Hernia Mesh

Ethicon Physiomesh Flexible Composite Mesh is a mesh patch used in hernia repair. In May 2016, this product was withdrawn from the market, after  data from two European registries suggested that the Physiomesh Flexible Composite Mesh device was associated with higher rates of revision compared to other meshes following  laparoscopic ventral hernia repair. Another Physiomesh device, Open Flexible Composite Mesh, was not involved in the action,  but became the subject of a lawsuit in April 2016.

What is Ethicon Physiomesh Used For?

Physiomesh Flexible Composite Mesh is made from flexible, non-absorbable polypropylene (plastic) filaments that are woven into  fabric and laminated. The  hernia patch is used to repair ventral hernias, which occur at the site of  a previous surgical incision. Physiomesh is  used to reinforce the abdominal wall and prevent the hernia from re-opening.

The  Physiomesh Flexible Composite Mesh product was cleared for sale by the U.S. Food & Drug Administration (FDA) in April 2012, via its 510(k) clearance program. This program does not require that a device be subject to human clinical trials as long as the manufacturer can demonstrate that it is “substantially equivalent” to a predicate product that was already approved by the agency.

Ethicon, Inc. cited its Proceed mesh as one of the predicates for the original Physiomesh product. In 2005, Ethicon issued a recall for the Proceed mesh device because of an issue that caused the layers of the mesh to separate, leaving the polypropylene exposed. This could lead to an increased risk of adhesions and bowl fistulization.

In October 2014, the FDA cleared another 510(k) application for a second Physiomesh product, Open Flexible Composite Mesh.

Ethicon Physiomesh Withdrawn from Global Market

In May 2016, Ethicon announced that it had decided to withdraw Physiomesh Flexible Composite  Mesh  from the global market after an analysis of unpublished data from German and Danish hernia registries indicated that the hernia patch was associated with higher rates of recurrence and revision versus comparable meshes after laparoscopic ventral hernia repair.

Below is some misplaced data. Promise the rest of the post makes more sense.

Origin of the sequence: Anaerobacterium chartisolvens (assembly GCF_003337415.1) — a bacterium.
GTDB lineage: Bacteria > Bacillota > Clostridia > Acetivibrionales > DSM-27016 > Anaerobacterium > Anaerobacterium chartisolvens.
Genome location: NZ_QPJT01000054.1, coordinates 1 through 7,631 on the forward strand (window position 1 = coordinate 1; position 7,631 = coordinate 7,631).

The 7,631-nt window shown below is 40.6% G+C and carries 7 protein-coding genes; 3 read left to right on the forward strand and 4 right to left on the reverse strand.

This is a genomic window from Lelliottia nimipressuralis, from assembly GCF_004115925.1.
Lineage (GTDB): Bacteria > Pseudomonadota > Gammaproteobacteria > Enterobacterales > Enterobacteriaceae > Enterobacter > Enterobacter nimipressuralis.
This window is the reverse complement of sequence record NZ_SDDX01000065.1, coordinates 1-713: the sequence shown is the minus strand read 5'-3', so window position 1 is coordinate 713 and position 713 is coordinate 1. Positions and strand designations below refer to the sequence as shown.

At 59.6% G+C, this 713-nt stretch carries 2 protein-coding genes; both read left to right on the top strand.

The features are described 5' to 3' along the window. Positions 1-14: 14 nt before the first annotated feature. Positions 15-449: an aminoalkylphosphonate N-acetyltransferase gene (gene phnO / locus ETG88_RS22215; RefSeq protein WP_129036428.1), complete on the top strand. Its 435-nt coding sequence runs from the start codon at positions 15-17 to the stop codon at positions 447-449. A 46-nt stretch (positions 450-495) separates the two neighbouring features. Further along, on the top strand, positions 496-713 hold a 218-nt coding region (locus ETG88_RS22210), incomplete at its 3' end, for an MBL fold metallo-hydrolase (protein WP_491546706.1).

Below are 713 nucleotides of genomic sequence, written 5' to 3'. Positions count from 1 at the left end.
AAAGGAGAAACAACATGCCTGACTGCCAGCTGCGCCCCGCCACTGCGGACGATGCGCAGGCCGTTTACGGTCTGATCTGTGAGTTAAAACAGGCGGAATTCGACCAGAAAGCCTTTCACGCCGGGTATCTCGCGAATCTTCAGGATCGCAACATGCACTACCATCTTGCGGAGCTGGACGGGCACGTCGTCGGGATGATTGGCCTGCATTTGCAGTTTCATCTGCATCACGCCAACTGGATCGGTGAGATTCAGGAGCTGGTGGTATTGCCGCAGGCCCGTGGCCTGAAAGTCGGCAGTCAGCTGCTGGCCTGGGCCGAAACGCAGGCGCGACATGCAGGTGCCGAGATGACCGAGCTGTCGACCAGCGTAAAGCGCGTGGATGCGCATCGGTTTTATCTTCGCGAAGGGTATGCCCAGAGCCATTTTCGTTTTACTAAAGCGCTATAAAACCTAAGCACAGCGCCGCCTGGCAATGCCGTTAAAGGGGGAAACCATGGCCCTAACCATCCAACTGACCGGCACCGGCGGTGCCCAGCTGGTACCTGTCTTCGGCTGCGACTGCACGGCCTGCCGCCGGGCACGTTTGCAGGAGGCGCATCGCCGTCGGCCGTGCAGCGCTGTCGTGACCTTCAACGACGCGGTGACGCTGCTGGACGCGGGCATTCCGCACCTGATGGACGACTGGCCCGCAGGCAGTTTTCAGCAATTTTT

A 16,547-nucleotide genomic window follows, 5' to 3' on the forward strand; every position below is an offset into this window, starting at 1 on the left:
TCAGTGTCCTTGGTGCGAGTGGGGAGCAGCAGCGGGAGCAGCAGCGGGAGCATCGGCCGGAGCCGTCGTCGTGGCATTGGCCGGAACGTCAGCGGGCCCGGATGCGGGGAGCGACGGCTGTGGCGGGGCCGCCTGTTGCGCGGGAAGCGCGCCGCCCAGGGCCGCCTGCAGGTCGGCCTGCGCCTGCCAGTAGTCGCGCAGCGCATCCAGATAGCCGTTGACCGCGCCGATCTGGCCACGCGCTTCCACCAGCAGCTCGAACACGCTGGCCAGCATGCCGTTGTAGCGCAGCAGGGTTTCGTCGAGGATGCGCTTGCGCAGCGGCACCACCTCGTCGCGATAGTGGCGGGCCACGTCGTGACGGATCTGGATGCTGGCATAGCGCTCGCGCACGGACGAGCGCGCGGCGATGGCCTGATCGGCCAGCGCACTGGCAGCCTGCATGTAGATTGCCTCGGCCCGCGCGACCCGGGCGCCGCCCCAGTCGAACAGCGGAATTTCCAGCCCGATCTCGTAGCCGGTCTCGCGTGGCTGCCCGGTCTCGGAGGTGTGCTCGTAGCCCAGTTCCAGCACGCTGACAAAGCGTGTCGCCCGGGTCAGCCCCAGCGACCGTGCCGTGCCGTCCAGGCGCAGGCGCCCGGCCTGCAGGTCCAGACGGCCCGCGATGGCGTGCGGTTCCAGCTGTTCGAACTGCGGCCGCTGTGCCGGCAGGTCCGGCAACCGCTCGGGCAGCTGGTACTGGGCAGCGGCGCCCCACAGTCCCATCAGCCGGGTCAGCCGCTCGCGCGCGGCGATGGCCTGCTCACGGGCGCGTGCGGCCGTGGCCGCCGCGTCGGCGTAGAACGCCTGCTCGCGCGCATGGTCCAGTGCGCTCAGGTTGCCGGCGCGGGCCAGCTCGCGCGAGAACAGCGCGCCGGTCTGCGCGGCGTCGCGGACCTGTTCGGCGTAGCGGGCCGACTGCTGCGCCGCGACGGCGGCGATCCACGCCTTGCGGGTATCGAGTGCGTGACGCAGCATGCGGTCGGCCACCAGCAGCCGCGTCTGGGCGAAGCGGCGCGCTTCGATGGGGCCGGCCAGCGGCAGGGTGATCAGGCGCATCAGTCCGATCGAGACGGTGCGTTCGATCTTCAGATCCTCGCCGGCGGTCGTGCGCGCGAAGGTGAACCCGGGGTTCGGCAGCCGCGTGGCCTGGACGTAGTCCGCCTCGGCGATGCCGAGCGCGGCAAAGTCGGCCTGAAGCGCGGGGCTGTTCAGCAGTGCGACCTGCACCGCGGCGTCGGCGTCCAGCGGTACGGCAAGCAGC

“Based on the currently available data, Ethicon believes  the higher rates to be a multifactorial issue (including possible product characteristics, operative and patient factors), but has not been able to fully characterize these factors,” the company’s notice state.

The action only involved Ethicon Physiomesh devices included in the Flexible Composite Mesh line, and did not extend to any Physiomesh Open Flexible Composite Mesh products.

Ethicon indicated that it would not be returning the Physiomesh Flexible Composite Mesh product to the global market.

Physiomesh Lawsuit Scheduled for Trial

While it was not named in the May 2016 action, a lawsuit filed in the U.S. District Court, Southern District of Illinois, the previous month asserted that the  Ethicon Physiomesh Flexible Composite Mesh device is defective, unreasonably dangerous and not suitable for its intended use. The complaint was brought on behalf of a man who received the hernia patch in 2013 to treat an abdominal wall hernia. He began experiencing severe abdominal pain in July 2015, as well as fever, nausea, chills and redness on the skin of his abdomen. He claims that his hernia mesh had become infected, resulting in two abdominal abscesses and an intestinal fistula.

A docket entry posted by the Court indicates that the case will go to trial on January 22, 2018.

  1. FDA (2010) “Physiomesh 510(k) Summary” http://www.accessdata.fda.gov/cdrh_docs/pdf9/K093932.pdf
  2. FDA (2006) “Class 2 Device Recall” http://www.accessdata.fda.gov/scripts/cdrh/cfdocs/cfRES/res.cfm?id=43417
  3. FDA (2014) “Ethicon Physiomesh Open Flexible Composite Mesh Device” http://www.accessdata.fda.gov/cdrh_docs/pdf14/k141560.pdf
  4. Ethicon (2016) “Urgent: Field Safety Notice” https://www.swissmedic.ch/recalllists_dl/13779/Vk_20160525_11_e1.pdf
Last Modified: September 15, 2017

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